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Not Now

Art Lies, Volume 2, May-June 1994

"Paintings can abstract themselves from
narrative, without aandoning it," writes Don
Calledare. Certain his paintings, seen in the
shadowy nether-s ace behind/adjoining Cafe
Brasil, are neith abstract nor narrative. Far
from striking a del ate balance, Calledare's oil-
on-canvas pa ntin pursue the possibility of
narrative abstractiA in surreal epic landscapes.
Symbols, icons, and adopted images run amok:
water, cliffs and mountains, Viking-esque boats,
pre-Columbian sculptures, harlequins, hippies,
mazes, spitted and crucified horses, Egyptian
eyes, Hitlerjugend, volcanos, parades of
tortured fools, and Marlboro-men all come
together in a quasi-Wagnerian attempt to enact
a new-old mythology. A mythology that, like a
dream, is only half-remembered and half-logical.
The backgrounds of his paintings are rendered
in the hazy generic detail of a T.V. painting
teacher's landscape gone subtly awry, recalling
the barren wastelands of album-cover
psychedelia. Yet something works: a neural-
aesthetic contact high, a truly dreamy
disengagement. One finds oneself nodding in
agreement at what Calledare calls, "the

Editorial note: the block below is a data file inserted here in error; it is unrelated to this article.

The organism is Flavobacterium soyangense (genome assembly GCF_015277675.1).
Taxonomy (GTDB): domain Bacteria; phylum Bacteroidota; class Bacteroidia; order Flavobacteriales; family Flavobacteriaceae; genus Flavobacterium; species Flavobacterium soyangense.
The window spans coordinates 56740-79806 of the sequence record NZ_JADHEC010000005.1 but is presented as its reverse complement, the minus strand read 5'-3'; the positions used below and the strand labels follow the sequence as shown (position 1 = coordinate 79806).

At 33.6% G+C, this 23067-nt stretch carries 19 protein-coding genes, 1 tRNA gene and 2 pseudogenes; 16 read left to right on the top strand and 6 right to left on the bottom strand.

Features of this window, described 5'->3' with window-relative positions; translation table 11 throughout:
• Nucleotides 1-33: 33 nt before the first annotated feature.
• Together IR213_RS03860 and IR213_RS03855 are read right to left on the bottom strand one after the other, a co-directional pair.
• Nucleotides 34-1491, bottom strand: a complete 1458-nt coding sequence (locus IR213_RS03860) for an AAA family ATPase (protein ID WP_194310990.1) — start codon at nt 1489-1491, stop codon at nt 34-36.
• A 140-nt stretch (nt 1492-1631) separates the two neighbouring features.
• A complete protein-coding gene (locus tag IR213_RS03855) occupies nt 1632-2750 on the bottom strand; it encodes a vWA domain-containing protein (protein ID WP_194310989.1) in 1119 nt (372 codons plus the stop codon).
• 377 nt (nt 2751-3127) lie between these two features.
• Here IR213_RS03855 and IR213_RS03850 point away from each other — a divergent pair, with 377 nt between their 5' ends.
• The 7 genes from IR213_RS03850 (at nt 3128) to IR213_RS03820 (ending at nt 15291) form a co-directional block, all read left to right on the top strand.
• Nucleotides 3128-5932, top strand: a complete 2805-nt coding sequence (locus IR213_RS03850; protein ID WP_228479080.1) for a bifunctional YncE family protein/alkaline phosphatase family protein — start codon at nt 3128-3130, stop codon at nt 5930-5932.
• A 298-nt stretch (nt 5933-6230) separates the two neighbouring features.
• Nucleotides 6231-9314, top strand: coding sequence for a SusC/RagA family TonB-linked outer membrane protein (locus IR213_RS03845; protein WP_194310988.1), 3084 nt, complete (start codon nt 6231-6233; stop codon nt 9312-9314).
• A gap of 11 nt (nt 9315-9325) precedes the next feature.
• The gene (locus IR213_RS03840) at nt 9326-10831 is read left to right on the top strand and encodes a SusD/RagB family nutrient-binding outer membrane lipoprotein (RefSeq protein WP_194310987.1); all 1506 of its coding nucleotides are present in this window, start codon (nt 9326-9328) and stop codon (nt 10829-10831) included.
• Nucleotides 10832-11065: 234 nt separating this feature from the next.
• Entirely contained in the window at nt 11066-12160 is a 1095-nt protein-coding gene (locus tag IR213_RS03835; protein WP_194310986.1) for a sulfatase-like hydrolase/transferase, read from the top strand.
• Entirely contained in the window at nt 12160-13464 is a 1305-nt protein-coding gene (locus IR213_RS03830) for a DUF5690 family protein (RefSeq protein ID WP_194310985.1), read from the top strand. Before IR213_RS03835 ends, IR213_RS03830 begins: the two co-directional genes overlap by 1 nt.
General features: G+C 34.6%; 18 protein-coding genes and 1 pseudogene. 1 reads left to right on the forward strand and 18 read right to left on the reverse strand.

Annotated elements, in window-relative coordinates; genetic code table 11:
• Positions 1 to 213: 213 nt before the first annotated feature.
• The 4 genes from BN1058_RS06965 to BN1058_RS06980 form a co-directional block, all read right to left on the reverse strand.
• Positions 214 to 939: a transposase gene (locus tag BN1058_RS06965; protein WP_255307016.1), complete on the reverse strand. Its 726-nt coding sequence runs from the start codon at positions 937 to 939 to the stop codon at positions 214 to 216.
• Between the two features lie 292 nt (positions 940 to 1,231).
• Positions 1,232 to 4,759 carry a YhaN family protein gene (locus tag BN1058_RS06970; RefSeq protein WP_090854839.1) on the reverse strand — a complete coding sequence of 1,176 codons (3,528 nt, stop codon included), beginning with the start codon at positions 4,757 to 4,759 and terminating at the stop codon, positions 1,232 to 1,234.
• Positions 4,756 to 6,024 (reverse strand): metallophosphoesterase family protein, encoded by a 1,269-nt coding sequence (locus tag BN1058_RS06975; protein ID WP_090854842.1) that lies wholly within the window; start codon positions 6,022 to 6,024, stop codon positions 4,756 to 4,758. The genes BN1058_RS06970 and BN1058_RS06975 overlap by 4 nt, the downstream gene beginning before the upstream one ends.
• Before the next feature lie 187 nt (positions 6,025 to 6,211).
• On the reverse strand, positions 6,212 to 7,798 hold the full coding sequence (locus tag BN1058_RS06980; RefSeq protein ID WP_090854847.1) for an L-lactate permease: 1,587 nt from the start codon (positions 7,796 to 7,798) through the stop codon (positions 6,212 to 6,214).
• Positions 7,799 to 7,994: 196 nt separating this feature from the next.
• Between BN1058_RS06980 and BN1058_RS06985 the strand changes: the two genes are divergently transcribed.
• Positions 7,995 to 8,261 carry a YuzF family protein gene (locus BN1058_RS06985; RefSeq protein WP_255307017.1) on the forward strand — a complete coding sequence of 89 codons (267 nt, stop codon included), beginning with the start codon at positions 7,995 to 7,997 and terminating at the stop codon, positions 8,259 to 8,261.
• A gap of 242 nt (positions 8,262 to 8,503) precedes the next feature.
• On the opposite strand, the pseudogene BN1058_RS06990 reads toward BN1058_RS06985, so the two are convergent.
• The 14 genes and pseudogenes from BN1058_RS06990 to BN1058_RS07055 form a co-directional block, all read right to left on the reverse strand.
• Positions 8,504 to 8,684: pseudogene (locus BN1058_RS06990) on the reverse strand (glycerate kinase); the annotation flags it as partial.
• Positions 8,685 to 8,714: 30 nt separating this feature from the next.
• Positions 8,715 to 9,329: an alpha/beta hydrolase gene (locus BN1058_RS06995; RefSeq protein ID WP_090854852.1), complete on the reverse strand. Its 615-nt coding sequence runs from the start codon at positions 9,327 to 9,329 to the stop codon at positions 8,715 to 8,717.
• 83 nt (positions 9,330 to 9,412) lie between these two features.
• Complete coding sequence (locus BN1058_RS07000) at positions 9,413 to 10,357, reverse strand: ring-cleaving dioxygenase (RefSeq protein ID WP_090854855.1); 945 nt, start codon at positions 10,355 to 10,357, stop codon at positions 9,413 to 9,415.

serendipitous and hypno-valent possibilities
inherent in Painting" (whatever they might be!).
Calledare's painted fantasies capture
terrifyingly seductive "possibilities." In Sewing
Shades near the oracle of Delerium (Cat's
cradle's loom), a Marlboro-man rides through a
portal of fire into a gorge filled with flayed
souls, laboring children, ancient artifacts, flying
cats, ... you get the picture. Hot yellows, blues
and reds streak across the Marlboro man's
rustic browns, golds, and whites. This is garish
sensory and semiotic overload. This painting, as
do a number of other works, overcomes
resistance to its own excess through its outright
intensity. It is beautifully painted. The scene is

l o




orks by
Fergus-Fernandes Gallery (CAFE BRASIL)
I February 12 - March 12
r ric Schwab
turgid and surreal without being coy
or clever; the representations are
neither punctilious, nor loose, nor
flippant caricatures. This restraint
coupled with visionary excess is
Calledare's strength.

Perhaps this work is correctly termed, as some call it,
"outsider art." Certainly Calledare's use of surreal symbolism
and fantasy landscapes in pursuit of "the nomadic and
counter-domestic image" could be seen as naive. Calledare
himself, however, seems to have abstracted his work from
such "insider's" pretensions without abandoning them. His
results are, indeed - fantastical. *




Chandler, Wade & Schwab, Eric Jonah. Art Lies, Volume 2, May-June 1994. Houston, Texas. The Portal to Texas History. Accessed April 30, 2016.

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